The basic goal of any power management technique is to reduce an entity's consumption. In the case of laptop power management, our focus is on decreasing CPU and hard drive usage. To make things a bit simpler, this is broken down into obvious, semi-obvious, and non-obvious techniques. Granted, your mileage may vary.
Suspend to Disk (S2D) is still an elusive task under Linux. The main project at the moment is swsusp, available at http://sourceforge.net/projects/swsusp. It's still fairly new and requires a bit of configuration to enable it.
hdparm is a Linux shell utility that can be used to spin down and improve the performance of various ATA/IDE drives. If it's not included with your system, you can fetch the source from http://freshmeat.net/redir/hdparm/4062/url_homepage/hardware. For example, the following provides 32-bit IO support with sync (-c3), DMA support (-d1), Advanced Power Management (-B128), write-caching (-W1), disk spin down after five minutes (-S60). gains me tremendous performance with added power savings. Note that your mileage may vary, and you'll want to adjust this for your specific system to prevent data loss (especially the -B and -m flags!).
In the following example, we run some read/write benchmarks of our hard drive before and after using hdparm. Note that while our cache reads remain about the same, our actual physical reads from the drive increase tremendously! If you like living on the edge, you can play with the -m, -c, -B, and -u switches with caution (see the man page).
bash# hdparm -tT /dev/hda Timing buffer-cache reads: 588 MB in 2.01 seconds = 292.15 MB/sec Timing buffered disk reads: 14 MB in 3.46 seconds = 4.05 MB/sec bash# hdparm -k1 -K1 -c3 -d1 -W1 /dev/hda bash# hdparm -tT /dev/hda Timing buffer-cache reads: 596 MB in 2.01 seconds = 297.01 MB/sec Timing buffered disk reads: 72 MB in 3.05 seconds = 23.58 MB/sec
Examine your /etc/syslog.conf file for unnecessary logging activity and to optimize its performance. If you don't want to log any system activity, consider disabling syslogd and klogd entirely or, at the very least, minimize the amount of logging your system performs. You can also prefix each entry with the minus sign (-) to omit syncing the file after each log entry . For example, this will log anything with a priority of info or higher, but lower than warning, to /var/log/messages or /var/log/mail without needing to sync to disk after each write. Since we want to keep all messages with a priority of warning, this will be logged to a different file without disabling disk syncing (to prevent data loss in the event of a system crash).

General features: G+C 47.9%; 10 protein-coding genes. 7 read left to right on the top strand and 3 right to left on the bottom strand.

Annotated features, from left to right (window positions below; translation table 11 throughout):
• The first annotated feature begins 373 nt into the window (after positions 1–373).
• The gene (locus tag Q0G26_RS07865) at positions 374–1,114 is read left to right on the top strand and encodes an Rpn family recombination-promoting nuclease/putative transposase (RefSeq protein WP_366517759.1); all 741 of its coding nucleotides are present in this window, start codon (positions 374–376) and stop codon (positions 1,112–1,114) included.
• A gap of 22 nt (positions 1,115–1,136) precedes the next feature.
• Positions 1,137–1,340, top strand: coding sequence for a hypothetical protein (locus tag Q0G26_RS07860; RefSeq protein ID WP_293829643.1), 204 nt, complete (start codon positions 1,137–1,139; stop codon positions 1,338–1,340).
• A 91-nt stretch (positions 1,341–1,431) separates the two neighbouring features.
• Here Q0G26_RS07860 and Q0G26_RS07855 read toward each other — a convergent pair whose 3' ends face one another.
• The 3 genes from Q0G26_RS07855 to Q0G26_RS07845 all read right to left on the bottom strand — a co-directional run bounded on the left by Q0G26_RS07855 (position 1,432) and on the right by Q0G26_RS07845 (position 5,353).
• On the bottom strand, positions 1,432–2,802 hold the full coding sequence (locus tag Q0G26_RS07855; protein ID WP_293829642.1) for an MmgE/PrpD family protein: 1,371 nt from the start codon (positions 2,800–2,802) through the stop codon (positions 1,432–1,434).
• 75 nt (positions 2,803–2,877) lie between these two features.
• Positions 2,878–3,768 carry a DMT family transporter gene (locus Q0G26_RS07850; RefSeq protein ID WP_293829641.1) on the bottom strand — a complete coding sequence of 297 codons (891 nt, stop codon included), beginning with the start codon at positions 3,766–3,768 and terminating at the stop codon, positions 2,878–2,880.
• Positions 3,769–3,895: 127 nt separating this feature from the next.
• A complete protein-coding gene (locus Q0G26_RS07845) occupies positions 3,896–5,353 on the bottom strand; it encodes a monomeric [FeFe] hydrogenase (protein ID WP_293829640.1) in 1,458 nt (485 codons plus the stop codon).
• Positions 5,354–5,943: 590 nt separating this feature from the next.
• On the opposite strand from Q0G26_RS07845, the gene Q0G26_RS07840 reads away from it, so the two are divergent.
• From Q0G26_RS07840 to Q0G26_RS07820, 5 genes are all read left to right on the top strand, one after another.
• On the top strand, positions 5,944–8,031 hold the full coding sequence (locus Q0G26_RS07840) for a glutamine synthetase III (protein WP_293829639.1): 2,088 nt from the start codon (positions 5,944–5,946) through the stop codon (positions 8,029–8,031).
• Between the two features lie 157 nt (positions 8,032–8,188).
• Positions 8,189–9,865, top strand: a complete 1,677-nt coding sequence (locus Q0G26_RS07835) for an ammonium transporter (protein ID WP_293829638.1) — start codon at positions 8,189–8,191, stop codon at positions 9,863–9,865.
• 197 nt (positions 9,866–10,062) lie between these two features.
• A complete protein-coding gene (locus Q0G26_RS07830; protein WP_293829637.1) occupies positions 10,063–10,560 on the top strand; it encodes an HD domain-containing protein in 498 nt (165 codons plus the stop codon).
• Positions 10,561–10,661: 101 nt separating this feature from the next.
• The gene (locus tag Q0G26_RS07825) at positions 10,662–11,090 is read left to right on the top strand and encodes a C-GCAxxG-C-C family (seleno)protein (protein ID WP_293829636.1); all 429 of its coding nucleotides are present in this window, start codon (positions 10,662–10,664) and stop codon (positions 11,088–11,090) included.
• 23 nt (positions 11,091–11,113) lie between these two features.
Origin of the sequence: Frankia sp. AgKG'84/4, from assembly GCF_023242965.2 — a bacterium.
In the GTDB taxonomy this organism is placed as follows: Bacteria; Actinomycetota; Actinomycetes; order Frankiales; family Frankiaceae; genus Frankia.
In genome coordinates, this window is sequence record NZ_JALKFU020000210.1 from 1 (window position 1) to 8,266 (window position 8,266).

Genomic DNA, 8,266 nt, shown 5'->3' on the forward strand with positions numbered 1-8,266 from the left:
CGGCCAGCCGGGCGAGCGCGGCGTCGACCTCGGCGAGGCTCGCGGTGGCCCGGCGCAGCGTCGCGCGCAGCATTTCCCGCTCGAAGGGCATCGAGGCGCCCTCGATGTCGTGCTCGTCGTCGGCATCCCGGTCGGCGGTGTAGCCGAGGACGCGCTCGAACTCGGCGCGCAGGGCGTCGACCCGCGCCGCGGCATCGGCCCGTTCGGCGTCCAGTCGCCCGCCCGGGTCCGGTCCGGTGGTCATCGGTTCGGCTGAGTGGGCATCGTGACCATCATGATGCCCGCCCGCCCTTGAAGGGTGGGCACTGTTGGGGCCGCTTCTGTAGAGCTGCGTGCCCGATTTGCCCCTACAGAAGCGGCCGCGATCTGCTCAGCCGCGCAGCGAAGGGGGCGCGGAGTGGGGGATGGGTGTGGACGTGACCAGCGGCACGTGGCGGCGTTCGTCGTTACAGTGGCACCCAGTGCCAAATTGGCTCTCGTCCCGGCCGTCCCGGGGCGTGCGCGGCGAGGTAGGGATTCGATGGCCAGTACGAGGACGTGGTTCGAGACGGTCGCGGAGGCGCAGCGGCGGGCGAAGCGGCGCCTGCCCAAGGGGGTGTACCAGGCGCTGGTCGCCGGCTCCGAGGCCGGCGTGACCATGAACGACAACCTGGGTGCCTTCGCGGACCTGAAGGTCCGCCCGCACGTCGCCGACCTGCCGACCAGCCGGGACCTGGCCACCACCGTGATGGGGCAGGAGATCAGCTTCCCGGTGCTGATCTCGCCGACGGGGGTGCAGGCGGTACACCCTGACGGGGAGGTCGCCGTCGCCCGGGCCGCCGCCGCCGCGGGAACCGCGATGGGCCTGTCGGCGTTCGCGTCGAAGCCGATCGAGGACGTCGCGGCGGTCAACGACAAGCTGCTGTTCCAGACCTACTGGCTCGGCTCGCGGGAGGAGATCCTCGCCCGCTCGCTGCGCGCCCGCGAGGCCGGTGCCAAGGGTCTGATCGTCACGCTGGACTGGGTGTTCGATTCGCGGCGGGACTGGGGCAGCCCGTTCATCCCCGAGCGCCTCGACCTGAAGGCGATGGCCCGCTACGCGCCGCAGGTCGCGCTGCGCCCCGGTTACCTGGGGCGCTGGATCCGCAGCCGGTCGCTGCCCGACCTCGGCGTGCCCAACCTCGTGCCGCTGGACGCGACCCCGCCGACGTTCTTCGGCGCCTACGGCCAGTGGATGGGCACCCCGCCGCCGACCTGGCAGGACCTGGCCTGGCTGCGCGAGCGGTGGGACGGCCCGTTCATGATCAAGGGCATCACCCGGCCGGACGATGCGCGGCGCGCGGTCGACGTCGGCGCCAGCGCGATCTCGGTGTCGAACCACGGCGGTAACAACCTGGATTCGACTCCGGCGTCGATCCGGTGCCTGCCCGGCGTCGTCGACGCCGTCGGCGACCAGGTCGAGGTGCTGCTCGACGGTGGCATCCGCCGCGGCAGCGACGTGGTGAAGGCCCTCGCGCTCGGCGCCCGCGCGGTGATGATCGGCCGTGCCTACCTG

*.warning /var/log/syslog *.info;*.!warning;mail.none -/var/log/messages mail.info;mail.!warning -/var/log/mail
Another item to be aware of is the -- MARK -- messages that syslogd(8) writes. This will affect your hard drive inactivity settings. You can simply disable this by running syslogd(8) with:
if [ -x /usr/sbin/syslogd -a -x /usr/sbin/klogd ]; then # '-m 0' disabled 'MARK' messages /usr/sbin/syslogd -m 0 sleep 1 # '-c 3' displays errors on console # '-x' turns off broken EIP translation /usr/sbin/klogd -c 3 -x fi
There are essentially two different types of screen blanking that can be performed under XFree86: BlankTime and DPMS. The first is simply a fake "blanking" effect that doesn't actually save any power. The others are specific only to DPMS-compliant monitors, and must be specifically enabled to take effect. They are located in your XF86Config file, which normally resides in /etc/X11/XF86Config.
If you have a DPMS-compliant monitor, you might want to try enabling support for it under the Monitor section of your XF86Config file:
Section "Monitor" Option "DPMS" EndSection
To manipulate the DPMS functions, you can create/modify the following items in the ServerLayout section.
Section "ServerLayout" Option "BlankTime" "10" # Blank the screen in 10 minutes Option "StandbyTime" "20" # Turn off screen in 20 minutes Option "SuspendTime" "30" # Full hibernation in 30 minutes Option "OffTime" "40" # Turn off DPMS monitor EndSection
It's worth noting that BlankTime is not actually a power saving level at all. The screen is sent a "fake" blanking effect and defaults to activate after 10 minutes. Alternately, it can indicate the number of minutes until the screensaver should activate. It has nothing to do with DPMS.
After activating your changes and restarting X-Windows, you might want to examine your logfile to see if your video card has any problems with your changes:
bash$ egrep "^\(WW|EE\)" /var/log/XFree86.0.log
There may be additional options that you can enable for your specific video card/chip driver; see the XFree86 Documentation website for specifics.
Of course, all of this can also be activated "on-the-fly" by using xset(1). If you don't have access to your system's XF86Config file, a good place to put these commands would be in your ~/.Xsession or ~/.xinitrc file.
bash$ xset -dpms # Disable DPMS bash$ xset +dpms # Enable DPMS bash$ xset s off # Disable screen blanking bash$ xset s 150 # Blank the screen after 150 seconds bash$ xset dpms 300 600 900 # Set standby, suspend, & off times (in seconds) bash$ xset dpms force standby # Immediately go into standby mode bash$ xset dpms force suspend # Immediately go into suspend mode bash$ xset dpms force off # Immediately turn off the monitor bash$ xset -q # Query current settings
If instead you're using the Linux console (not X-Windows), you'll want to use setterm(1):
bash$ setterm -blank 10 # Blank the screen in 10 minutes bash$ setterm -powersave on # Put the monitor into VESA power saving mode bash$ setterm -powerdown 20 # Set the VESA powerdown to 20 minutes
Assuming you've configured XFree86 to support DPMS, simply run kcontrol and choose Power Control/Display Power Control. From here, you can configure Standby, Suspend, and Power off settings for your monitor.
Assuming you've configured your kernel to support either APM or ACPI, simply run kcontrol and choose Power Control/Laptop Battery. From here, you can configure the various settings for your system based on the level of battery power remaining.
It's worth noting that some people running ACPI tend to see the following message: